warned the health seekers before be
glnnlc.3 the ceremony at 10 o'clock.
"Such cures occur occasionally, but
as a rule recovery from sickness by
prayer, like conversion, Is the work of
time. It comes by slow degrees."
Not an Ordained Minister
Mr. Hickson Is not an ordained mln
G. J. GOULD OUSTED
AS EXECUTOR OF HIS
Supreme Court Justice Bases
Action on Motion Made by
e- York. June 30.-(Ry A. !.)-
eorge J. Ooulcl was removed by Su-
premc Couit Justice Whittnker late to
day ns executor und trustee of the estate
of, the late Jay (iould, his father. Thci
court based its action upon the motion
1 made by Frank Joy Could, a brother of
motion to out George J.
Gould from the trusteeship of their
father's $80,000,000 estate. Trunk .1.
Gould charged that he mismanaged the
property for his personal benefit in such
a way that it lost S2.-.000.000.
The suit also revealed n split among '
the six children of Joy Gould. Frank i
;v" HXPI-orted by his sister Anna the
lll1TinQCl fil, r ftllnt -i1.wt t. In f.n
. ' ... ... .-,.3 ... ...,, 1 ., ,11,. t.llllV ,.-,
Finley J. Shepliard
ll!plp" Gould, sided with George.
George Gould explained his
Anna's bitterness against him on the
ground that he and their sister Helen
had opposed Anna's second marriage.
Anna Gould's first husband wns Count
FUr Patrls f Plice ReSerVQS
Called to Quell Fight in
CAUSE IS UNDETERMINED
One mon was shot and killed and
ani,1"'r wl '"iously wounded In a
font at Trnnt Mfl-fflfflTir-strccts lute
, , , . T , .... -.,,
Tl, lca'1 ,nnn l" Tohn N"- ",4
South Front street. Stnnley Stankus,
1230 Buttonwood stieet, wns hit by
a brick and badly beaten. Both men
were taken to the l'ennsjlvnniu Hos
pital. A riot call was sent into City Hall
from the saloon at the corner. Four
'wild scramble for the eit.
'Willi Sl-Illlliuit- jui iin- .-n. imiiic hm.h
, refuge behind the bar. Empty whisky
nnd beer bottles filled the nir.
Sounrt 0f tno frm.ns at 0nce attracted
hundreds of persons to the scene, and
i w)lpn Oie police arrived they had to
' fight their way through the jam around
. the saloon doorto reach the center of
.the trouble. Nightsticks were wielded
I It' was the first serious disturbance
i of the Inst day of the liquor traffic he
! fore the coming into effect at midnight
tonight of the wartime prohibition act
Preparations of the bureau of police
earlier in the day for handling any
trouble of the kind enabled the central
station to dispatch patrolmen to the
scene in quick order. Their arrival
probably stopped what wns ubout to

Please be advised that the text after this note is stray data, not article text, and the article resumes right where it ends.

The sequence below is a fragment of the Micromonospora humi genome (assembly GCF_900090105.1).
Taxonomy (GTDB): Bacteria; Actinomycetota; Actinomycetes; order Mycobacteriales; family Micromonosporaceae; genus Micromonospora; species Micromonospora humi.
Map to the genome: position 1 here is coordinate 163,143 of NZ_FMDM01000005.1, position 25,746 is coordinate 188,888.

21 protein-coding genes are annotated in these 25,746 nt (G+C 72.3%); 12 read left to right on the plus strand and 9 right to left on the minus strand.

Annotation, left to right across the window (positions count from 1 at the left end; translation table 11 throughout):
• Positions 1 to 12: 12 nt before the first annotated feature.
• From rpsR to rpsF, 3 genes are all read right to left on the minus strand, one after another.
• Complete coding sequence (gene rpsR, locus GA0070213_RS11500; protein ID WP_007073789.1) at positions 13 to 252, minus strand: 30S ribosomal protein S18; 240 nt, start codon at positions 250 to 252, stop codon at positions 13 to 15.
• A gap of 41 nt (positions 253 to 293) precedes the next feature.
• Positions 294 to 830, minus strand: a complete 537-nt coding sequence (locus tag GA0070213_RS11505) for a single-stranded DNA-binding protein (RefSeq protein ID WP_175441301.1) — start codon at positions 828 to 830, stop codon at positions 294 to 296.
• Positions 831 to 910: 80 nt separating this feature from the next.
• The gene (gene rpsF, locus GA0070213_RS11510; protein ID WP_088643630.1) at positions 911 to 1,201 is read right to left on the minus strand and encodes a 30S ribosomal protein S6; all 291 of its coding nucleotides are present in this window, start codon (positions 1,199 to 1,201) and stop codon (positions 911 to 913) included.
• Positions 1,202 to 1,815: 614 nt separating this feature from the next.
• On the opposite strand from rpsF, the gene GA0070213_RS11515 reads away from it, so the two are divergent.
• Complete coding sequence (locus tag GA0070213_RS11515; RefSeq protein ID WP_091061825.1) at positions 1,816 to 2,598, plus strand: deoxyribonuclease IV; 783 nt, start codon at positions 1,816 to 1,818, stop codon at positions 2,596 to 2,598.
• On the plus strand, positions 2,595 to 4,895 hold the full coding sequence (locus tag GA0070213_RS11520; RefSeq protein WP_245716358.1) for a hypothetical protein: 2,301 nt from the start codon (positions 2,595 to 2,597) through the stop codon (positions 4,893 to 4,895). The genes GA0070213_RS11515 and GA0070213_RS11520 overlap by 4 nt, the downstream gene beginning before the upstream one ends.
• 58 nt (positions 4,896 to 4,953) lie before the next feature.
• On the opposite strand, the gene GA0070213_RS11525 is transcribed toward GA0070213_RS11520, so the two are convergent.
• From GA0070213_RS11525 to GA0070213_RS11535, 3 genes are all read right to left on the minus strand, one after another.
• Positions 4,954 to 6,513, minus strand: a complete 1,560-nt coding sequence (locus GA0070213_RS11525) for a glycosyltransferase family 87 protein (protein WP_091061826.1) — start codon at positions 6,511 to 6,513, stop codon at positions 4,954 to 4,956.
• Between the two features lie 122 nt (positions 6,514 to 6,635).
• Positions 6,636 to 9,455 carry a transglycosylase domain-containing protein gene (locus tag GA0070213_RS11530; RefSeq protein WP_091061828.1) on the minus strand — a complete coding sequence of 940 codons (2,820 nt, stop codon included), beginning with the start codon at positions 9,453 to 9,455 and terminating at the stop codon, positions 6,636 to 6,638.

develop into a free-for-all fight.
ister, though his ministry of healing
has been recognized by the authorities
in the Protestant Episcopal Church.
He is himself a member of the Episco
pal communion, holding to li! strictest
L tenets. He has engaged quietly in his
ministry of healing for the last twenty
Mr. Hickson came to this country
recently. He was for some time iu Bos
ton, where his worU was done so quietly
that it did not become known to the
general public. In New York, where
he went later, it received much atten
tion from the newspapers. He seems
to shun rather thnu seek publicity.
St. James's Church was crowded
when be arrived this morning a few
minutes before 10 o'clock. He stopped
a moment to permit newspuper photog
raphers and a "movie" man to snap
him; then hurried Into the church.
Doesn't Look Like Faith Healer
Mr. Hlcksoh is a man of middle age
and of rugged and commanding ap
pearance. He is above middle height
and stocktly built. His hair is dark
and his eyes shaded by heavy overhang-
Continued oo nz Sit. Column One
YANKS CLASH WITH
1 OIE; MANY HURT
Fighting Caused by Intoxicated
Naval Officer Tramping
SHOTS ARE EXCHANGED
WITH NATIVE SAILORS
Marines, With Fixed Bayonets,
Restore Quiet, but Are
n.v the Associated Press
ures!, June f!0. Two French elvi
i,nn, wprP WM ,, Amprcnn Rol
diers and sailors were injhred severely,
and more than 100 wounded in riots
here last night. Two of the American
soldiers are expected to die.
The casualties occurred ns n result of
the exehnnge of shots between Ameri
can military and naval police and
The trouble began, according to avail
able accounts, when an America!! nnval
officer, who is said to have been drink
ing heavily, tore down n French Hag
and t'amped on it A crowd of French